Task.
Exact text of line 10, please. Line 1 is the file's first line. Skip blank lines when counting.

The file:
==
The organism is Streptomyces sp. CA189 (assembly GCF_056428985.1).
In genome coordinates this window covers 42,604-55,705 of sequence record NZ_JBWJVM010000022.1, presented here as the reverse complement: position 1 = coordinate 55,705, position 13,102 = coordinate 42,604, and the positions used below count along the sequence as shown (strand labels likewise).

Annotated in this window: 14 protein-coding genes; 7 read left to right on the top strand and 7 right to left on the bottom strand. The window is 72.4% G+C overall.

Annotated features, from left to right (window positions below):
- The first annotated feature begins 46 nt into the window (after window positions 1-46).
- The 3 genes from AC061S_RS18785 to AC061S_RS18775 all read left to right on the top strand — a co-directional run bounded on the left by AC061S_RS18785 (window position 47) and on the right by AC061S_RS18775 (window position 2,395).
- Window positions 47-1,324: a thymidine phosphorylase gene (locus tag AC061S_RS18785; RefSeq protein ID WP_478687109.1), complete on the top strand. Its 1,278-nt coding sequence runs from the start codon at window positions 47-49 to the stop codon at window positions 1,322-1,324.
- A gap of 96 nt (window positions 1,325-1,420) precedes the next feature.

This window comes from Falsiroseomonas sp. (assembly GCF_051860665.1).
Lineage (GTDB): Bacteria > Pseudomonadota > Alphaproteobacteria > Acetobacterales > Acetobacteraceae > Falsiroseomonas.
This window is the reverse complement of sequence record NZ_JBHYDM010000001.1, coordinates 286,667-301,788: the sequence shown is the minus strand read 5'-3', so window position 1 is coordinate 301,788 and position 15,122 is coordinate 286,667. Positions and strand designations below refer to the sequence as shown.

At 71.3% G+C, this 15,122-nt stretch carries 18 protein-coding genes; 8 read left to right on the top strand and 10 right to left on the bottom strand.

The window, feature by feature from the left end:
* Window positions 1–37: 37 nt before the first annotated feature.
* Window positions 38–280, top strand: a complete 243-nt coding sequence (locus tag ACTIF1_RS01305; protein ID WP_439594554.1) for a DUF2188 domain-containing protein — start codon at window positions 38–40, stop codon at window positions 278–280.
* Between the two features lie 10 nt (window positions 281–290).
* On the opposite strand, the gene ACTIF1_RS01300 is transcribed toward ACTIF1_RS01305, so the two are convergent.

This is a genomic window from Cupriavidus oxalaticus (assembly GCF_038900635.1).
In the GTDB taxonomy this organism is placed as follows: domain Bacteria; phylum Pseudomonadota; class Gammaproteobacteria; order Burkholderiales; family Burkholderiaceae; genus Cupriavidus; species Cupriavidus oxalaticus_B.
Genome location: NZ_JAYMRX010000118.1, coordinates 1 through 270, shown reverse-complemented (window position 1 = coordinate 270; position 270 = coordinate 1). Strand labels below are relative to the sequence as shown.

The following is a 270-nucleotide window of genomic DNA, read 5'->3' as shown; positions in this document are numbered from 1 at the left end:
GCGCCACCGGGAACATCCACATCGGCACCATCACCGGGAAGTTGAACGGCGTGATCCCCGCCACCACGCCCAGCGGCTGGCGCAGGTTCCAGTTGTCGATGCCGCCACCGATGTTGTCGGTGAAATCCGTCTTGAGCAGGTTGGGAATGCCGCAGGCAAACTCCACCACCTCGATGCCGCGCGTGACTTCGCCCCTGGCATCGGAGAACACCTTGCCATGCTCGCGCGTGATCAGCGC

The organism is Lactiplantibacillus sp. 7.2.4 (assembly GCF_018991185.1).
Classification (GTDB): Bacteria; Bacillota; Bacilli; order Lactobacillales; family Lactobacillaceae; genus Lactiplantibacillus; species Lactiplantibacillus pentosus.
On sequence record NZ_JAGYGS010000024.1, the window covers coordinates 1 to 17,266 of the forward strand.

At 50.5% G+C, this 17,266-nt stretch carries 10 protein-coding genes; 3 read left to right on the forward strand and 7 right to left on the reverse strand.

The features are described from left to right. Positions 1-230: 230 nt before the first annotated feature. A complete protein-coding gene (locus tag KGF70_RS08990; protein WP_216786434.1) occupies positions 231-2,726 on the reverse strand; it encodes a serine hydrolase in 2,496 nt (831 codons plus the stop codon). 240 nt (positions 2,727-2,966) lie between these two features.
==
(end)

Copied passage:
Lineage (GTDB): Bacteria > Pseudomonadota > Alphaproteobacteria > Acetobacterales > Acetobacteraceae > Falsiroseomonas.